Living next to downtown Palo Alto's bustling train station has many benefits, but for residents of 101 Alma St., a good night's sleep isn't one of them.
Douglas Cardwell said the number of children who live in the building has gone up markedly in the past decade, with about 25 currently inhabiting the building. But it's not the children who keep Cardwell awake at night but horns from the passings trains, a sound that has become a little too familiar to him and his neighbors in recent years.
On Monday, Cardwell joined his neighbors in asking the City Council for relief. The city, he and his neighbors said, should try to establish a "quiet zone" near the downtown station, a designation that needs an approval from the Federal Railroad Administration.
The designation effectively waives the requirement that trains sound their horns at least 15 seconds (and no more than 20 seconds) before approaching a public grade crossing. The volume must be at least 96 decibels and no more than 115, according to the Train Horn Rule adopted in 2005.
Federal regulations specify that train conductors must use the familiar pattern of two long horns, one short horn and one long horn to signal their approach. That, however, doesn't always happen, said Nancy Larson, who also lives at 101 Alma. In some cases, the train operators like to do "a little staccato" as they enter the crossing. She said she recalled watching a train pass her house and blowing the horn seven times.
"No one tells them what to do," said Larson, whose apartment overlooks the rails.
In recent weeks, residents of 101 Alma and their neighbors have been researching how to establish quiet zones and lobbying the council to create one on Alma. A petition recently launched by resident Zouhair Mahboubi calling for a quiet zone has received 127 signatures as of Tuesday morning. The petition calls train horn noise a "significant community issue" and notes that the required noise level is "very loud, and with freight trains running throughout the night, many residents struggle with sleep."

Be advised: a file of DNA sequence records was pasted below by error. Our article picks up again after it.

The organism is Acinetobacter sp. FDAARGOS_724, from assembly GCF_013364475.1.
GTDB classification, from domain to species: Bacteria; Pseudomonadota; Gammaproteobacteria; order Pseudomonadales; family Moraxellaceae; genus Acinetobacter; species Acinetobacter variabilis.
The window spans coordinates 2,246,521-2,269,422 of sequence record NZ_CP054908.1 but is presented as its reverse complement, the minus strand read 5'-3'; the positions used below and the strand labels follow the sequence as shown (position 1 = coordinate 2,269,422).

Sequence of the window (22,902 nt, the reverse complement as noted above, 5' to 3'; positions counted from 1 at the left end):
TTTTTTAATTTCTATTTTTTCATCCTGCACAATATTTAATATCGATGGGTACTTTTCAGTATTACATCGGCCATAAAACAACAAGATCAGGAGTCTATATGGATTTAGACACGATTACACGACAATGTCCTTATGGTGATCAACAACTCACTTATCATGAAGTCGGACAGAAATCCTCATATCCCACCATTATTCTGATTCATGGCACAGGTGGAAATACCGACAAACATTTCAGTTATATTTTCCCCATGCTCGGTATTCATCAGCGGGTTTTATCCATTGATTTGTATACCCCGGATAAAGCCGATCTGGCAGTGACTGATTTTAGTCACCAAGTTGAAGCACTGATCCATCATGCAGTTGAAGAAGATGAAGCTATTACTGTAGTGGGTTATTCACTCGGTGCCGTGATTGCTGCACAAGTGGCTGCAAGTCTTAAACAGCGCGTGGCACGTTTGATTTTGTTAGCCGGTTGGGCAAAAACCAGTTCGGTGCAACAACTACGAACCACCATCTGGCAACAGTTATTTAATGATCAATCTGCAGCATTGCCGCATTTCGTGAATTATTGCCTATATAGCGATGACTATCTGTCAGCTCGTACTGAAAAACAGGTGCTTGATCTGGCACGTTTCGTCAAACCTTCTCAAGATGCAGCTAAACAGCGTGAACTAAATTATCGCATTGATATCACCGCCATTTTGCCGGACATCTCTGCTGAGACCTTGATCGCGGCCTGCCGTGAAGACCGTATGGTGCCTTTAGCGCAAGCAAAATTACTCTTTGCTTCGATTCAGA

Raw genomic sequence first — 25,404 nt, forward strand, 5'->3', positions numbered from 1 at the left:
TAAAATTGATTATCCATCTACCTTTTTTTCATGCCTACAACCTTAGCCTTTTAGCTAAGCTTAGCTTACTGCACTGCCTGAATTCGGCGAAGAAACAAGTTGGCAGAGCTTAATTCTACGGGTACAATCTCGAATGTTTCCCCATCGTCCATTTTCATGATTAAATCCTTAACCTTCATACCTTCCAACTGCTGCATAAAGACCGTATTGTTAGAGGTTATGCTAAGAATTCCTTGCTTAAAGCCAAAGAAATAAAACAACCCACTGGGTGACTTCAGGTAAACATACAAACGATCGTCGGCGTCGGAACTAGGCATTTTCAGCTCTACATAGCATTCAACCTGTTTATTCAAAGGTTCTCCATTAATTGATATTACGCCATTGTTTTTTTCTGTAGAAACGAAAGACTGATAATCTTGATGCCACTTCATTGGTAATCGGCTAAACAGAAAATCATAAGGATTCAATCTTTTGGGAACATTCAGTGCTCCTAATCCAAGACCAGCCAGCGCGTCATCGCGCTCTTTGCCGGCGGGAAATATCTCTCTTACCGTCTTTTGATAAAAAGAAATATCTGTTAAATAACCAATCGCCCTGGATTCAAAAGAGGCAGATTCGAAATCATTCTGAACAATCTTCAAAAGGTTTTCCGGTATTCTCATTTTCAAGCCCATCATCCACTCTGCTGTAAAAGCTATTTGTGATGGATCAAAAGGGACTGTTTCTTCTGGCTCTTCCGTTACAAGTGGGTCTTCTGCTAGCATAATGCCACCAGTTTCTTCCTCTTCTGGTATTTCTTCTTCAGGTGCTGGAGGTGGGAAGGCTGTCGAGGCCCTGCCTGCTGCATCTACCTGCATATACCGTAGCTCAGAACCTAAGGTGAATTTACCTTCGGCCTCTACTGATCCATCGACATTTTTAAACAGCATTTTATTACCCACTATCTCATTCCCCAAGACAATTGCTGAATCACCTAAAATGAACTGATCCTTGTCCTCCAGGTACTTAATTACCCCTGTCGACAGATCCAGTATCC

Establishing a quiet zone would "greatly improve the quality of life by reducing noise pollution in Palo Alto, while still providing a safe crossing and at no significant cost to the city," the petition states.
On Monday night, Mahboubi brought his case to the council and secured a commitment that city staff will explore that issue. Creating such a zone will not be too onerous or expensive, Mahboubi said. Federal regulations set out the process and criteria for such zones, including a requirement that such a zone be at least half a mile in length and that certain safety measures be put in place. The measures, which would have to be approved by the FRA in advance, could include such things as wayside horns, signs or closure of crossings.
Mahboubi's presentation came shortly before the council was set to discuss a far more ambitious proposal for the Caltrain tracks: the digging of a trench along the corridor in south Palo Alto. While that project comes at a cost of $1 billion (or $488 million, if the trench is built under a steeper grade), creating a quiet zone would be much cheaper and easier, he said. The group believes the crossing already has enough safety measures to enable the creation of the quiet zone with "little to no construction," he said.
"Here we present to you an opportunity to make within a very short term a very huge impact on a big community," Mahboubi said.
Mahboudi noted in a letter to the council that he and his neighbors have already relayed their concerns to Mayor Nancy Shepherd and senior staff. On Monday, City Manager James Keene said city planners will continue to work on exploring the issue of establishing a quiet zone.
"Our planning staff is attuned to this issue and has already met with some of the folks on this matter and we will continue to meet with them to explore this matter further," Keene said.